Multivariate logistic-regression analysis was performed to identify factors associated with obstructive coronary artery disease from among candidate baseline clinical variables (Table 1). Generalized estimating equations7 were used to account for within-hospital clustering, since patients at the same hospital may have similar disease profiles. The Wald chi-square test was used to determine significant predictors of obstructive coronary artery disease. To understand the relative value of the factors in predicting obstructive coronary artery disease, we constructed four separate models; we started with a model for predicting risk if no symptoms were present, as assessed with the use of the Framingham risk score alone, and then added into the model other clinical factors, followed by documented symptoms, and finally the results of noninvasive testing. The predictive value of each model is represented by the C-statistic. A nonparametric approach for comparing each C-statistic was used.8 P values of less than 0.05 were considered to indicate statistical significance for all tests. All statistical analyses were performed by the Duke Clinical Research Institute with the use of SAS software, version 9.2 (SAS Institute).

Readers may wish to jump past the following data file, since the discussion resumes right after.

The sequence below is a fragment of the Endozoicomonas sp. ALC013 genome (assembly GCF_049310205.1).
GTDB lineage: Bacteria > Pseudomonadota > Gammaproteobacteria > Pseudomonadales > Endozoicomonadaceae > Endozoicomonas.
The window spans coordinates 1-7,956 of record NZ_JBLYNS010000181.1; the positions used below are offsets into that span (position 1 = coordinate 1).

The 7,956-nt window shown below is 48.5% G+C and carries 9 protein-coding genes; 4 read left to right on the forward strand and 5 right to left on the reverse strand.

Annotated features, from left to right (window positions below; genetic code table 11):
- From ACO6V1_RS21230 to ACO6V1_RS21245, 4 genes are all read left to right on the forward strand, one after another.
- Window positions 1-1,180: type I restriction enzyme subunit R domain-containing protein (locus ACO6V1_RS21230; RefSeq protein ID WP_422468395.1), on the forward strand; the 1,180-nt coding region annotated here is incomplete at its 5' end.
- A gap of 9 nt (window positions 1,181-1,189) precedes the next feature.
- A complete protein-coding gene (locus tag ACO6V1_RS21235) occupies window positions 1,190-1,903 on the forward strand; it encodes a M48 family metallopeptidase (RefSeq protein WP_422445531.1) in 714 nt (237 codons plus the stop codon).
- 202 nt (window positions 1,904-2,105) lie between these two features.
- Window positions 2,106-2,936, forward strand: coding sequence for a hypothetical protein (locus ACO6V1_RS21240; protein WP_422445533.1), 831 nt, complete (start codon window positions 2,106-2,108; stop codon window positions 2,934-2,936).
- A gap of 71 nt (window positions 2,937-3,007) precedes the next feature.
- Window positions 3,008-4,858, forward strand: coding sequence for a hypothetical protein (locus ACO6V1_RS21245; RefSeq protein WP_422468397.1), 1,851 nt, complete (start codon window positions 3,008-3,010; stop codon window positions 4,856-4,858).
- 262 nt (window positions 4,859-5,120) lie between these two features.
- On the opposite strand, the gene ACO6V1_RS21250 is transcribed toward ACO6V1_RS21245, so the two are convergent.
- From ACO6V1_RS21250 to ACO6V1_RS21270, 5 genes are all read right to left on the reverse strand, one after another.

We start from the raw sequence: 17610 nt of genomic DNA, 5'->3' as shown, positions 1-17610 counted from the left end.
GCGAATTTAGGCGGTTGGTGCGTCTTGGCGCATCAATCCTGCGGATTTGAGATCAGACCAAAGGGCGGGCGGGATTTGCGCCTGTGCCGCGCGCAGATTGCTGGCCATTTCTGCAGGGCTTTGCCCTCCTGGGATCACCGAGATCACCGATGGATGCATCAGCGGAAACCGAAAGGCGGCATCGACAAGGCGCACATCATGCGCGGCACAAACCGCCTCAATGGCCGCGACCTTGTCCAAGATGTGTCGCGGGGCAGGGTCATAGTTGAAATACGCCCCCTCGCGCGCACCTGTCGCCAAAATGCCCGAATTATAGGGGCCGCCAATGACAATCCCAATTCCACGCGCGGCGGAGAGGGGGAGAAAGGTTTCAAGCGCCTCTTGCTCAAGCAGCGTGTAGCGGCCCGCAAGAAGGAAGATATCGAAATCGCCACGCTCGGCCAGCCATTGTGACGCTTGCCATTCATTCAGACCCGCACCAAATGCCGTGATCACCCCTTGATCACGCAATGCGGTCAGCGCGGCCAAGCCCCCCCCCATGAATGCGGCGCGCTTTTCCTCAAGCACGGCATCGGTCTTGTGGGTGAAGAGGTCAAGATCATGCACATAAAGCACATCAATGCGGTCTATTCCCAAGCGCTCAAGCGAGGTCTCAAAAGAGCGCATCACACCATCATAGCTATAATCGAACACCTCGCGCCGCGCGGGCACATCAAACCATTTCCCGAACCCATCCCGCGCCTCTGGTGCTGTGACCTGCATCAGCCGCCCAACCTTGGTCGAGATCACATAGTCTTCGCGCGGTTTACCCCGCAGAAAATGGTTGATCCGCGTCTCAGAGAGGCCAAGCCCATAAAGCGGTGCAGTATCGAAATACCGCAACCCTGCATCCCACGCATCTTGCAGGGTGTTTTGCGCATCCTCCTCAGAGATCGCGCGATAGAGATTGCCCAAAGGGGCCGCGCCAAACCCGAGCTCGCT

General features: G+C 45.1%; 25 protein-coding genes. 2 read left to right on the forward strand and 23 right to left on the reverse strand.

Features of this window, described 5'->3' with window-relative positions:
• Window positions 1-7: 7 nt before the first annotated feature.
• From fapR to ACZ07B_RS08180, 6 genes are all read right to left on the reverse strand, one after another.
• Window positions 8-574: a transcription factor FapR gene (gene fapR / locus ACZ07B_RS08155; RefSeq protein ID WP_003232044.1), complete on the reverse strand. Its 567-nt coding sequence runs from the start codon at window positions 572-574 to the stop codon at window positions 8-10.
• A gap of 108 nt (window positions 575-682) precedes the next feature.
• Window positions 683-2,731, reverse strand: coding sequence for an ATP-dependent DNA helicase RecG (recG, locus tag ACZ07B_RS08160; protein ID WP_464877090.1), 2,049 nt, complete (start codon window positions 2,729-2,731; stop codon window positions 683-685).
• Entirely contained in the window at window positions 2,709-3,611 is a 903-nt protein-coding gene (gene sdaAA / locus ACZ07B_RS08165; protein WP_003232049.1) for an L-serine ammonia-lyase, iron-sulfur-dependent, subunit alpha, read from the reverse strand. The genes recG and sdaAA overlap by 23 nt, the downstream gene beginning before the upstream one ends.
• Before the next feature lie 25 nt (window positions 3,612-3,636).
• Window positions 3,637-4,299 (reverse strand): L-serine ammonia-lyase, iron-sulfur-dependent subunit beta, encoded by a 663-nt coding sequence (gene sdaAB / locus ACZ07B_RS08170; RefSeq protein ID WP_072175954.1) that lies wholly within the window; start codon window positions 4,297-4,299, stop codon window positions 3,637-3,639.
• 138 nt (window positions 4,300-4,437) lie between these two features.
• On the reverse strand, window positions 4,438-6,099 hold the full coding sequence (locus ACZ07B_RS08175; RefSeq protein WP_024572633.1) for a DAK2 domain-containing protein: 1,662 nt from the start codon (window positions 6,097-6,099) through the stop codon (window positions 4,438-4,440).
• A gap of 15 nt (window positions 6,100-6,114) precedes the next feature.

From January 2004 through April 2008, data for 1,989,779 patients undergoing cardiac catheterization at 663 sites were entered into the NCDR (Fig. 1). We excluded 841,374 of these patients (42.3%) because they had a known history of heart disease and 519,080 patients (26.1%) because they underwent emergency or urgent cardiac catheterization. Our final data set for analysis included 397,954 patients without known coronary artery disease who were undergoing elective cardiac catheterization, a cohort that represented 20.0% of all patients undergoing catheterization.
Obstructive coronary artery disease was identified in 37.6% of the patients, of whom 53.0% had evidence of multivessel disease (Fig. 1). Of all patients undergoing diagnostic catheterization, 8.5% had three-vessel disease and 3.9% had left main coronary artery disease. If the definition of obstructive coronary artery disease was broadened to include stenosis of 50% or more in any coronary vessel, the prevalence increased to 41.0%. In contrast, 39.2% of the patients had no coronary artery disease (<20% stenosis in all vessels). There was a small but significant increase from 2004 to 2008 in the prevalence of obstructive coronary artery disease (from 36.8% to 38.8%, P<0.001).
In general, patients with obstructive coronary artery disease, as compared with patients who did not have obstructive coronary artery disease, were older (median age, 66 vs. 58 years), more likely to be men (66.1% vs. 44.6%), and more likely to have diabetes (32.0% vs. 22.4%), hypertension (76.4% vs. 65.5%), or dyslipidemia (71.8% vs. 56.8%) (P<0.001 for all comparisons) (Table 1). Patients with symptoms of stable angina were more likely to have obstructive coronary artery disease than were patients without symptoms (43.9% vs. 31.5%, P<0.001).